A couple nights ago, I caught a random episode of a TV show called Don’t Drive Here.
Basically, the host of the show travels to places all around the world to learn about and experience the driving culture. He goes through the process of getting a license, and then tries different types of driving in whichever city the particular episode is about. The one I caught was in Manila, which is chaotic and scary, to say the least. Facts I pulled from the TV show’s  website:

  • Deadly Roads: In 2011, more than 1800 people were killed in Manila road accidents. That’s 35 people killed every week – or five a day.
  • Top Killer: Road accidents are ranked as the fourth top cause of death in the country by the Health Department.
  • Slow traffic: Manila traffic has an average speed of just eight to 12 km/h during peak times – making it one of the slowest-moving cities in the world.
  • Pollution: 80% of the very bad air pollution here is due to vehicle exhaust.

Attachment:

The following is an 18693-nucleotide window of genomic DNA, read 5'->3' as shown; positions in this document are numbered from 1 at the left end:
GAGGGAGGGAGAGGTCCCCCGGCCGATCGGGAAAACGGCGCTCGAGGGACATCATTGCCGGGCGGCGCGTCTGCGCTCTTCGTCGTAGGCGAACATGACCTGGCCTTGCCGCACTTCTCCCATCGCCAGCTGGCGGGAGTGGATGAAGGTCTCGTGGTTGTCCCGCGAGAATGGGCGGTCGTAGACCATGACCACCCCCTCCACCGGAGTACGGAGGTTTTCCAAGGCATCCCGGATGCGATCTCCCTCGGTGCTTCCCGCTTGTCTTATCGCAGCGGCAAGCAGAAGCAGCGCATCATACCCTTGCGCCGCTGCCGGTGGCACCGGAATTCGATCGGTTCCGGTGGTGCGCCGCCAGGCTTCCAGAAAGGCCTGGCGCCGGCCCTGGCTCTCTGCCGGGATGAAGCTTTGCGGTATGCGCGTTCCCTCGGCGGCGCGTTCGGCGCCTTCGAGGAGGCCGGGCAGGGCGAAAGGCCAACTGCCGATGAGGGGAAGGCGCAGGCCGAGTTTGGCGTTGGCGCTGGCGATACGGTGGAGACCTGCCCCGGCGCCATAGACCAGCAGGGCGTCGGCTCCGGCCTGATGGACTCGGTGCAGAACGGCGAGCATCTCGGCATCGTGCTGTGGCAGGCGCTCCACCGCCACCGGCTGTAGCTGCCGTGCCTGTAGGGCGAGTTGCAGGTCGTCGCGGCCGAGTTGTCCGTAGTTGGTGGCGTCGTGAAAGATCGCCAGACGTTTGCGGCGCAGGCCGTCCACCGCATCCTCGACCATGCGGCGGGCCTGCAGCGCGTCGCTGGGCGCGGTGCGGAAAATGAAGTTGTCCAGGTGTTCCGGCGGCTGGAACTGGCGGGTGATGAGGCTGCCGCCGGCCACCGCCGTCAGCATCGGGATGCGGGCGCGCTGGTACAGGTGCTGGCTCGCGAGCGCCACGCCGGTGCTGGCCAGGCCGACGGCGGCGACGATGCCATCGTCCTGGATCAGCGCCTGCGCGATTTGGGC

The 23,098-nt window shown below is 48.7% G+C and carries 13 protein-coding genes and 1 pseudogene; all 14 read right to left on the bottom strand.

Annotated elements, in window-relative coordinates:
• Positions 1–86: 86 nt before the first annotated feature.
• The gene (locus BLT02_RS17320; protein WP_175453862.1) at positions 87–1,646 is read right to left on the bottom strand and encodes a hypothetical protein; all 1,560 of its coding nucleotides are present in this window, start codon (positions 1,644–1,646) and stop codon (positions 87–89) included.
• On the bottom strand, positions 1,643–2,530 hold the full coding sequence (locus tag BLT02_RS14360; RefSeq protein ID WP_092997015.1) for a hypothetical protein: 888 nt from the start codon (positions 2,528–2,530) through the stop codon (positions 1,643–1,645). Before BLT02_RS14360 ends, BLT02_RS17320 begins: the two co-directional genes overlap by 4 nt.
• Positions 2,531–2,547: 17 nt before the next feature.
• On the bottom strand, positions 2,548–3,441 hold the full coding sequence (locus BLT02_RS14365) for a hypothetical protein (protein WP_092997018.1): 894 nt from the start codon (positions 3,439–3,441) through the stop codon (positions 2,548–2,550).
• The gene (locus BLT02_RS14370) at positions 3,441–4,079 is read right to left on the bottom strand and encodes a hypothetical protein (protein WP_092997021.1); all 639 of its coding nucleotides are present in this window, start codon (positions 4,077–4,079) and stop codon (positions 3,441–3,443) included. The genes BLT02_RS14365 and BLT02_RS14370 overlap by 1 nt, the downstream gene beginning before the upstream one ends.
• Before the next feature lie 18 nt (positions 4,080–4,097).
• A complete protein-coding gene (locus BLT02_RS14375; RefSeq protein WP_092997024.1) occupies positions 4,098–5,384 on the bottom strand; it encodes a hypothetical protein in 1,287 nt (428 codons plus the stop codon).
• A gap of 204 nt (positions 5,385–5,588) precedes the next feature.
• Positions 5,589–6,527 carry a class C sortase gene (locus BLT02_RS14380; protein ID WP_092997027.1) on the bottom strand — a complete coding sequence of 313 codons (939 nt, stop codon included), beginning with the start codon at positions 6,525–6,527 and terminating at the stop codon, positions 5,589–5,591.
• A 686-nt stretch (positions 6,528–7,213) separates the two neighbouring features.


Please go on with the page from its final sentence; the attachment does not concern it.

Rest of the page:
• Traffic police: Being a traffic officer here isn’t easy. The transit authority recently starting training officers in martial arts like: stick fighting, knife defense, and hand-to-hand combat.
  • Dangerous buses: Riding the bus is the most dangerous mode of public transportation when you’re in Metro Manila.

One moment really struck me, though. The host was travelling with a young woman while she took her two children and four nieces and nephews – that’s six kids – to the grocery store.

Sounds challenging, right? Can you imagine packing six kids into a car and taking them grocery shopping? I wouldn’t want to do it.

Only she didn’t get to pack them into a car. She needed to take three – yes, three – different types of transportation just to get to the store, one of which involved being separated from half the kids while they took bike taxi things between the bus and a weird jeep bus stop.


Oh, and when they had to cross the street to get to the first bus stop, the woman was almost in tears because cars don’t stop and her children were nearly hit like, four separate times crossing one street.

Lesson learned: It’s a good thing to get that five-minute wake-up call as to how easy life is. Especially when we spend the day stressing about little dumb things that don’t actually matter. (And by “we” I mean me, but also probably you, right?)